Some time ago I wrote a post on how to configure the Atom text editor for (technical) writing that proved one of my most popular posts. At the time I was looking for a text editor that was extensible, open source, and that I could optimize for a writers setup, not just for coding. Atom has vastly improved since that post, but still suffers from a lot of reliability, memory, and CPU issues, thanks to the fact it’s built upon web technologies, not native code.
Also since that post, Microsoft released Visual Studio Code, that, despite having similar origins to Atom, somehow feels more polished and is more performant. On initial inspection, it’s still more optimized for coding than writing, but I thought it was time I dug into to how it compared to Atom from a writer’s perspective. To do this, I refer mostly to the original post and recreate the same sub-headings and needs. Since I first wrote that post some features in Atom changed, as did my needs, so this post won’t stick entirely to the original.
Making Visual Studio Code Look Nice(r)
I (still) prefer light themes, and my theme of choice in Atom, one-o-eight syntax isn’t available in Visual Studio Code (VSC), to be fair the Atom version hasn’t had an update in a while either. I haven’t settled on a code and UI theme yet (one and the same in VSC), but am fluctuating between them.
Quiet Light, a default theme in VSC.
Atom One Light, pretty much a clone on the Atom light theme.
VSC highlights lines by default, and you can configure the setting to suit most needs.
Beautify and Code Formatting
VSC beautifies most common code formats by default, but, for text formats, you need an extension, such as remark for markdown; I couldn’t find anything for other common technical writing markup languages.
For those of you looking to write freely, like a normal human being with lines as long as you want, but you have to submit your changes to systems (or people) that want lines set at a certain length, there’s the rewrap extension. It’s not as easy to setup and use as the break line length and multi-wrap guide packages in Atom but does the job.
Language Formatters, Linters, and Snippets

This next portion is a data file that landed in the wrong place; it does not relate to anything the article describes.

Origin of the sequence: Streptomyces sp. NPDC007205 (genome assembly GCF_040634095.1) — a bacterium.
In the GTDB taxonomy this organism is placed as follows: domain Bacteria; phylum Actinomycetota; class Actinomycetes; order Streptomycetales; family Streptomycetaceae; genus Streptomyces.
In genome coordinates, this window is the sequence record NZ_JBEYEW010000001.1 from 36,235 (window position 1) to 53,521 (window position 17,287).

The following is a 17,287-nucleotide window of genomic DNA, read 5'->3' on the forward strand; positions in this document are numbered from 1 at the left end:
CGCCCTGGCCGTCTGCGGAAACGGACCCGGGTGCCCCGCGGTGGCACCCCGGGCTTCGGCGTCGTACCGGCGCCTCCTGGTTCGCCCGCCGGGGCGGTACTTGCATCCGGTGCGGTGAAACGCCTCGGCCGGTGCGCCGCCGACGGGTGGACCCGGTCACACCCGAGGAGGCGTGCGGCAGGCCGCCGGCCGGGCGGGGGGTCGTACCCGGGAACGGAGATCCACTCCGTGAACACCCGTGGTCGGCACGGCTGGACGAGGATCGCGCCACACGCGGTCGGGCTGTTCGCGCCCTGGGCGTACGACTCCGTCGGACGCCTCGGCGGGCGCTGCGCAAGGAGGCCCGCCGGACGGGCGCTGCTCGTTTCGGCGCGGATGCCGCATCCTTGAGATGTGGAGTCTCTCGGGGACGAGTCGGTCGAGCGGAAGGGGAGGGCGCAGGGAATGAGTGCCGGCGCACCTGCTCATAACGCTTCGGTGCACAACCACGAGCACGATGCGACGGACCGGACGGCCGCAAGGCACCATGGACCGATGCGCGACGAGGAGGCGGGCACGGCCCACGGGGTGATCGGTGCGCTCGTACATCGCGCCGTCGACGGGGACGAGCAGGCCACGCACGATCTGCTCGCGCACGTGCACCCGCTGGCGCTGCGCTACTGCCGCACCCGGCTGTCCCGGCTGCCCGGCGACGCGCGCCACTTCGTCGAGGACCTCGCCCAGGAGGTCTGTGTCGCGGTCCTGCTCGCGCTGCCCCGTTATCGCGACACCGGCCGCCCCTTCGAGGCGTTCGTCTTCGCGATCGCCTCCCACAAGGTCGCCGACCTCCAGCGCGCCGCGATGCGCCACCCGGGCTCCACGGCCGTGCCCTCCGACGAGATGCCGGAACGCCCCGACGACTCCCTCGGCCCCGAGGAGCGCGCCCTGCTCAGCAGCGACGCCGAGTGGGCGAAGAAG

VSC handles most of the code formatters and languages you need, but focusing specifically on language support for languages used in writing, there are:
A special mention for Markdown as it’s the format I (and many others) use the most. The default markdown preview in VSC isn’t bad and has a bonus in that the preview stays in sync with the editing pane, unlike in Atom.
Other useful extensions are:
Thankfully the wonderful git time-machine has a VSC alternative in the (almost overwhelming) GitLens. Moreover, to emulate the Atom pull requests package is the GitHub extension, which naturally adds a bunch of other functionality.
OK, now down to what matters most.
Spell checking is curiously absent in VSC by default, but there are many options available including code spell checker, spell checker (which uses hunspell for maximum global compatibility) and spell right. I’m still testing which one(s) I prefer, but spell right or spell checker are better suited to writers’ needs.
Word count, well, shows you a word count.
That wonderful Swiss army knife, Pandoc, has an extension for generating a wide variety of file formats.
What does VSC have that Atom doesn’t? What does one do differently than the other? Glad you asked.
Several Swagger/Open API extensions.
Many of the linting packages integrate better into the VSC interface/the OS interface, whereas Atom has a hotchpotch of solutions from developers. But not all extensions follow this pattern and sometimes follow their own paradigms.
Don’t know what you’re looking for when it comes to extensions? VSC has a handy feature that offers suggestions based on the file extension, meaning you often find useful tidbits you had no idea existed.
Atom packages often have their settings in code, but all VSC settings are in config files. It has a friendly interface for editing them, but it’s not quite as user-friendly.
I also found that VSC extensions were occasionally as unreliable and inconsistent as Atom packages, tied with the last point, this could be configuration issues, but it’s not as easy to know what settings are available.
What Should I Use Chris?
I knew you were going to ask that. Atom starts as a much plainer text editor that you enhance with packages, Visual Studio Code has more features by default but aims most at coders, and you can’t disable them all. I am only starting to try VSC more for my text editing, so am still learning the peculiarities and subtleties of using it. I dunno, play with both, see what you prefer. Let me know your experiences in the comments below.
Originally published at dzone.com.